Esophageal Varices - Medical Malpractice Lawyers

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Esophageal Varices - Medical Malpractice

Esophageal varices are serious complications of liver disease and other abdominal diseases. esophageal varices are actually varicose veins of the lower aspect of the esophagus that happens because the liver is cirrhotic and does not pass blood through the liver tissue very well. The blood backs up into the abdomen and esophagus, causing dilated veins that are thinned at the lining and are prone to bleeding because of increased pressure and trauma to the veins. Ruptured esophageal varices tend to bleed excessively so that the person can easily die within hours if the varices are not treated.

Only about a third of all people with esophageal varices will actually have bleeding. This results in the vomiting of blood, a low blood pressure, black or bloody stools, a positive test for blood in the emesis or stool and shock. It is important to seek medical attention as soon as you have symptoms of bleeding or if you have cirrhosis and don't know if you have varices. There are things that can be done to treat esophageal varices before they bleed that can save your life.

Symptoms of esophageal varices are weight loss, having spider veins across your abdomen, being tired or weak, having easy bruisability, jaundice and itching of your hands and feet. edema of your abdomen, called ascites, can occur and you can get edema of your hands and feet or legs as well. Hepatic encephalopathy or confusion from liver disease can happen if the ammonia level rises above normal.

If you do not catch esophageal varices soon enough and begin bleeding, you need to call for emergency services as soon as possible. Even if you only have bloody or tarry stools, you should seek medical attention, especially if you feel weak and dizzy. Not always do you have vomiting with esophageal varices.

The pathogenesis of esophageal varices is a buildup of pressure in the portal vein of which the esophageal veins are branches. Cirrhosis of the liver is the main reason why the portal vein can increase in pressure. Cirrhosis can be caused by alcoholism, primary biliary cirrhosis or severe fatty disease of the liver due to obesity and diabetes.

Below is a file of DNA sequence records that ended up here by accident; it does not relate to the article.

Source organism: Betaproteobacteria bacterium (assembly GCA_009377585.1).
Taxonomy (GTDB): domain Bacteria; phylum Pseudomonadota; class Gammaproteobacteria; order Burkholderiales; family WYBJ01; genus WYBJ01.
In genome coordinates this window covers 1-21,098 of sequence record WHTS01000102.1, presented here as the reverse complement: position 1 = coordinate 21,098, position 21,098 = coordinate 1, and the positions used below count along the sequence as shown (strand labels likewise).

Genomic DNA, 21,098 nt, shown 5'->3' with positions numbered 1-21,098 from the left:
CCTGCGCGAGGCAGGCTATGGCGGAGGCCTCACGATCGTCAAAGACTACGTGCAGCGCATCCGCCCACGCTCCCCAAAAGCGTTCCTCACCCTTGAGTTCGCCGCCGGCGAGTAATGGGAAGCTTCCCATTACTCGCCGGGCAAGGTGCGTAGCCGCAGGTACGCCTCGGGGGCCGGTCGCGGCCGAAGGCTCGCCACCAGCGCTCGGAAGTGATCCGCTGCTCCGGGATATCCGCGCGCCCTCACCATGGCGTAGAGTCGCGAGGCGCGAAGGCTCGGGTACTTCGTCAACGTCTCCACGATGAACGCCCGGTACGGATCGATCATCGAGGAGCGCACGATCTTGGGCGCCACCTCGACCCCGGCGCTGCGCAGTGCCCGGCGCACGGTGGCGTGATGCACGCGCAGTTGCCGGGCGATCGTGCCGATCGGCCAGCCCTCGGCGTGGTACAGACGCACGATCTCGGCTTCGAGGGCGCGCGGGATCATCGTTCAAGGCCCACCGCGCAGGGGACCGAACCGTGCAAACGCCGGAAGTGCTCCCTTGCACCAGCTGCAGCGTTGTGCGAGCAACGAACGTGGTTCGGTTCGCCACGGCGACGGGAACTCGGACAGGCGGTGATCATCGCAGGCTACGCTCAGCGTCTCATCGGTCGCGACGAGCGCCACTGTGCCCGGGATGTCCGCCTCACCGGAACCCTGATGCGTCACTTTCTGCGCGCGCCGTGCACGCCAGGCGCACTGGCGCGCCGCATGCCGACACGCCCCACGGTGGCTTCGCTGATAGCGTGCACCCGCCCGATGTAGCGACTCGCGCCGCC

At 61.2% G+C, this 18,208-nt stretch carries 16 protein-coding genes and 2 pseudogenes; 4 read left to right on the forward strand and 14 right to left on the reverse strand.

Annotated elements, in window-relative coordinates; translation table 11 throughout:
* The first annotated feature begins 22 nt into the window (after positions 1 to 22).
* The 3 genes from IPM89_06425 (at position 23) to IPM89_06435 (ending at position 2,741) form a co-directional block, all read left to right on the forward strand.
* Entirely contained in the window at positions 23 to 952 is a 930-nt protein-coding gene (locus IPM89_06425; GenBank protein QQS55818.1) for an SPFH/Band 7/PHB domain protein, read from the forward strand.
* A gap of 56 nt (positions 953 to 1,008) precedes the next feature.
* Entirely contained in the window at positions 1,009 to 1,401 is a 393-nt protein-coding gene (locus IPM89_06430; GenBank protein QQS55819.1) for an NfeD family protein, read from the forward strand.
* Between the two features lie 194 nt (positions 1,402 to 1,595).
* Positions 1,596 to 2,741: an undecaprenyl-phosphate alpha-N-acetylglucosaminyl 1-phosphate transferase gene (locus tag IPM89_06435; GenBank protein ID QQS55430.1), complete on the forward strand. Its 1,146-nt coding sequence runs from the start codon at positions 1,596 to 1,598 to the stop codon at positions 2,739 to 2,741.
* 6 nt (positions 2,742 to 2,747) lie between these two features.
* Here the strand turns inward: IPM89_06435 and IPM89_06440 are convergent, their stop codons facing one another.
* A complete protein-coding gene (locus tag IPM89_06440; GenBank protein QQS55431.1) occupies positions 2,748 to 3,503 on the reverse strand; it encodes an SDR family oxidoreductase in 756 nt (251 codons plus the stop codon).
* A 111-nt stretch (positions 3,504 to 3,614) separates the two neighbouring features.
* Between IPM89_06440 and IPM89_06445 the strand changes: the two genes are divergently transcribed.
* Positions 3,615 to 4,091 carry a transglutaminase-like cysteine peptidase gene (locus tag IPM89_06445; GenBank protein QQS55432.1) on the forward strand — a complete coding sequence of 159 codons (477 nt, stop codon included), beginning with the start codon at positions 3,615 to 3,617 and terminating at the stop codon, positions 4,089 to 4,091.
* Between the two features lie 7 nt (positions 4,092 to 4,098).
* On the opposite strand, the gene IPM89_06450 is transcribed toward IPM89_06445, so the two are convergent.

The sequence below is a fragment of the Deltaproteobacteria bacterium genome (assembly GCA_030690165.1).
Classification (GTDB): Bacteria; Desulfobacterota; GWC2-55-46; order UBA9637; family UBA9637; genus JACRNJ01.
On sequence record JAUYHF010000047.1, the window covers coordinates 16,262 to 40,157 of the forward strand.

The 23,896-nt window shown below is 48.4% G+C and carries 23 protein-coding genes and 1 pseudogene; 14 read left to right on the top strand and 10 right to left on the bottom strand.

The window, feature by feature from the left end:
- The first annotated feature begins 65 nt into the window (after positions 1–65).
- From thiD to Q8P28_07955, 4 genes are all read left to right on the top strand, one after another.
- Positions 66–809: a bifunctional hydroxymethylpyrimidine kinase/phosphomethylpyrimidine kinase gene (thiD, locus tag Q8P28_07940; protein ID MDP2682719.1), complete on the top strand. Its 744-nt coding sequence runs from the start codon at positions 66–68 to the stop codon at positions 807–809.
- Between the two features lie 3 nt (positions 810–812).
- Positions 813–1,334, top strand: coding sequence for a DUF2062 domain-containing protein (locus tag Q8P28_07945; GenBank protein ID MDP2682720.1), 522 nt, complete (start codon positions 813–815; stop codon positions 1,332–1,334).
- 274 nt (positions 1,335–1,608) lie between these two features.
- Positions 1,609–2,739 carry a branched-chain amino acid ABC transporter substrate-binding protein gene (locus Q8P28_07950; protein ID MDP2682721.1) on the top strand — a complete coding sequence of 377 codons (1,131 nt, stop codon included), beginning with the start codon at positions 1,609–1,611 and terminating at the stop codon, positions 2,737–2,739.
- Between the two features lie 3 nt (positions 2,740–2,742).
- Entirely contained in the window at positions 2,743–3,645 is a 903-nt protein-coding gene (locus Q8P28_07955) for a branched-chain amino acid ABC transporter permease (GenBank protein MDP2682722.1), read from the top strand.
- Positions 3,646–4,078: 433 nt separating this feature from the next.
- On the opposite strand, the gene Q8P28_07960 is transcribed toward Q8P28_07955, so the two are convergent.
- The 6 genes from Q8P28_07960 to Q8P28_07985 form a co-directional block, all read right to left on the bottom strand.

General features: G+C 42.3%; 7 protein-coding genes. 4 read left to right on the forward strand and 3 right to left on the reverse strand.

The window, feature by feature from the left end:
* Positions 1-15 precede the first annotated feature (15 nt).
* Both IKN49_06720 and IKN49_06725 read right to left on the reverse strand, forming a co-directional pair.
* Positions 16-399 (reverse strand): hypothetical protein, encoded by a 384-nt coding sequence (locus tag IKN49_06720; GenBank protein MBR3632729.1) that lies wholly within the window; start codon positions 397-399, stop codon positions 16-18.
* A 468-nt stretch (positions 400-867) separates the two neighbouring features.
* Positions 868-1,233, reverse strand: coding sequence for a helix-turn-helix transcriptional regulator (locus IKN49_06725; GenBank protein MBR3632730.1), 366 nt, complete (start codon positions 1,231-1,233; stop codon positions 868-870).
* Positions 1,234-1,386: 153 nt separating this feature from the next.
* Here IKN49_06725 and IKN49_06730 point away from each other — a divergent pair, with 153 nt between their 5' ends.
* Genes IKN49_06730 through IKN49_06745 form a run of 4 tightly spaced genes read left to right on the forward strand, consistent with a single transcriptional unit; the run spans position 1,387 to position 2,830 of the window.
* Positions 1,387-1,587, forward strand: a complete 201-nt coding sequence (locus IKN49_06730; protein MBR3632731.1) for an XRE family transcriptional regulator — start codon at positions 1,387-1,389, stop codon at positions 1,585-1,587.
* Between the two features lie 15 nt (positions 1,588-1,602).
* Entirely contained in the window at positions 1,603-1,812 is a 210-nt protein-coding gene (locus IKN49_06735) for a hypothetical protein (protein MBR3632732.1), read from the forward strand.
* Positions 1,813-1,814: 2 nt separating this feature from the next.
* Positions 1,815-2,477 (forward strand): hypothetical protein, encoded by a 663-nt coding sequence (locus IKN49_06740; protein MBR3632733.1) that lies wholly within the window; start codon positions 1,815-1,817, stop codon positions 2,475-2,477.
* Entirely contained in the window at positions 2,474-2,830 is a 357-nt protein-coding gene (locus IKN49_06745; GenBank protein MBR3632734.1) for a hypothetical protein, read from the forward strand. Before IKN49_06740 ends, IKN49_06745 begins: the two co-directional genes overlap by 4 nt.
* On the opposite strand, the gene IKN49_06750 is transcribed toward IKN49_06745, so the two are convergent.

Heart failure can cause a buildup of pressure in the veins of the abdomen, including congestive heart failure, clots in the portal vein or clots within the splenic vein. Sarcoidosis is a cause of liver failure that can result in hypertension of the portal vein. Schistosomiasis is a parasitic infection that causes parasites to build up in the liver and increase the portal vein pressure.

The higher the pressure in the portal vein and the greater the bleeding disorder, the more likely it is to have esophageal varices. Doctors do endoscopy to identify the bleeding areas, if possible and they can use endoscopy to identify swollen veins that have not bled yet. The worse the person's liver disease is, the greater is the chances of bleeding esophageal varices. Those who continue to drink despite liver disease will have esophageal varices more likely. If you have acid reflux disease or heart burn, you can damage the esophageal varices and increase the chances of bleeding.

If you have a bleed from an esophageal vein, you have a seventy percent chance of getting another bleed-one that could be fatal. Each successive bleed has a higher likelihood of your dying.

Doctors test for esophageal varices by doing an upper GI endoscopy. A CT scan or MRI scan can be done to show esophageal varices. Endoscopy, however, is the gold standard for both diagnosis and treatment of esophageal varices.

The treatment of esophageal varices includes lowering the blood pressure and stopping the bleeding by ligating the swollen vein. There are medications doctors can infuse into the varices in order to clot the blood and close off the varices for good. Elastic bands can be used to close off the veins. A medication known as ocreotide is used to reduce the pressure within the portal venous system. Balloon tamponade can be used to stop acute bleeding.

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The author of the substantive medical writing on this website is Dr. Christine Traxler MD whose biography can be read here